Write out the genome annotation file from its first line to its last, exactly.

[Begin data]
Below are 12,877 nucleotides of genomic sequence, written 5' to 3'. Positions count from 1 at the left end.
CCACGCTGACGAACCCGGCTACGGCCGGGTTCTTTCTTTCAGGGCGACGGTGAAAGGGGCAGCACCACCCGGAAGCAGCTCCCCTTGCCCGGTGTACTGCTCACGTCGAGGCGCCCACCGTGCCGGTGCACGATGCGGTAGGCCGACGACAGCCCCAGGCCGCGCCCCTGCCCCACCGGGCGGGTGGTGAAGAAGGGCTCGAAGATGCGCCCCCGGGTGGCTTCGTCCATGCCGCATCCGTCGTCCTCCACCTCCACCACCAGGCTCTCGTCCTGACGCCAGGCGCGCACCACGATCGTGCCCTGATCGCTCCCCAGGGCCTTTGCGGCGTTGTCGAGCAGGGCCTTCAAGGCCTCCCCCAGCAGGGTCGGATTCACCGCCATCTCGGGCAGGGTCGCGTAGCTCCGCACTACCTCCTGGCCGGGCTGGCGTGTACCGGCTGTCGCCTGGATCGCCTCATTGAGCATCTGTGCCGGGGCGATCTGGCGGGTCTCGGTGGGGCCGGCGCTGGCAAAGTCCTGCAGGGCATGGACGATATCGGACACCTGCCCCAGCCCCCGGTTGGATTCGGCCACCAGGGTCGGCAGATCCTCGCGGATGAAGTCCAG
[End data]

Below are 12,877 nucleotides of genomic sequence, written 5' to 3'. Positions count from 1 at the left end.
CCACGCTGACGAACCCGGCTACGGCCGGGTTCTTTCTTTCAGGGCGACGGTGAAAGGGGCAGCACCACCCGGAAGCAGCTCCCCTTGCCCGGTGTACTGCTCACGTCGAGGCGCCCACCGTGCCGGTGCACGATGCGGTAGGCCGACGACAGCCCCAGGCCGCGCCCCTGCCCCACCGGGCGGGTGGTGAAGAAGGGCTCGAAGATGCGCCCCCGGGTGGCTTCGTCCATGCCGCATCCGTCGTCCTCCACCTCCACCACCAGGCTCTCGTCCTGACGCCAGGCGCGCACCACGATCGTGCCCTGATCGCTCCCCAGGGCCTTTGCGGCGTTGTCGAGCAGGGCCTTCAAGGCCTCCCCCAGCAGGGTCGGATTCACCGCCATCTCGGGCAGGGTCGCGTAGCTCCGCACTACCTCCTGGCCGGGCTGGCGTGTACCGGCTGTCGCCTGGATCGCCTCATTGAGCATCTGTGCCGGGGCGATCTGGCGGGTCTCGGTGGGGCCGGCGCTGGCAAAGTCCTGCAGGGCATGGACGATATCGGACACCTGCCCCAGCCCCCGGTTGGATTCGGCCACCAGGGTCGGCAGATCCTCGCGGATGAAGTCCAG